The just concluded 6th Annual Global Entrepreneurship summit co-hosted by Kenya and the United States of America brought together national leaders, business development experts, established entrepreneurs and innovators from all around the world. It was indeed a meeting of great minds which portrayed Kenya as not just a hub for investment and commerce but a country where great innovations are birthed.
The summit which also saw America committing to various social entrepreneurial initiatives as well as the promotion of economic growth could not have come at a better time for Africa because the African continent is presently witnessing a surge in innovations from the agricultural and technological sectors. Via this summit, local entrepreneurs and young social innovators were connected to over 1,000 established entrepreneurs, industry experts and venture capitalists from all around the globe who came to sample the opportunities Kenya had to offer and also helped to spur local investors to seek for home grown innovative projects to invest in.
It was indeed a memorable week for the youth and women in Kenya as various foundations, banks and the U.S government made financial contributions to the growth of small and medium scale enterprises with over half of these funds going to various women and youth empowerment initiatives. It also witnessed the U.S government pledging to establish three global women entrepreneurship centres in Kenya, Mali and Zambia. Speaking at the conference, President Obama also announced that the U.S government had contributed $1 billion dollars to support these centres. Reiterating on the need to empower women the U.S President says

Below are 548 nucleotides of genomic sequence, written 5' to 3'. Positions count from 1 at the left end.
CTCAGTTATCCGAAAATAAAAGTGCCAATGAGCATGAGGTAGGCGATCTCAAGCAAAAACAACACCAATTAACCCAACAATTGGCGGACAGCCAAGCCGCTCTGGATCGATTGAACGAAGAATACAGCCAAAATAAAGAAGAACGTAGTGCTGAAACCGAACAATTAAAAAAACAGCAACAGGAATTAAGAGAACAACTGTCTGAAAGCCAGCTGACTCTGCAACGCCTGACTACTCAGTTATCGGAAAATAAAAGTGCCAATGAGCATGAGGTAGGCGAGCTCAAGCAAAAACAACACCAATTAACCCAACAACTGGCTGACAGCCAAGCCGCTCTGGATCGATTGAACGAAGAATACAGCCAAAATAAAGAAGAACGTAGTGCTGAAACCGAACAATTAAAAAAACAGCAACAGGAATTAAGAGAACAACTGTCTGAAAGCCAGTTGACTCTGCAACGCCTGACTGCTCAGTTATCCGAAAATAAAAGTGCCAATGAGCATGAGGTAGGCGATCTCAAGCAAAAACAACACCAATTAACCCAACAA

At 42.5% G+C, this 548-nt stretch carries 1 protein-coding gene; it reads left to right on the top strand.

“Women are powerhouse entrepreneurs. The research shows that women are entrepreneurs and they succeed, they drive economic growth and they invest more back in their families and communities,”
It was a dream-come-true for young entrepreneurs in Africa as the summit availed them the opportunity to learn about responding to the needs of the industry and to also align themselves with the right kind of financing. Startups were able to get the funding they needed and for once, they did not have to travel overseas to seek sponsorships for their ideas; the investors came right up to their doorstep. Most of all, African venture capitalists were sensitized to see and recognize opportunities for investments at their own backyard.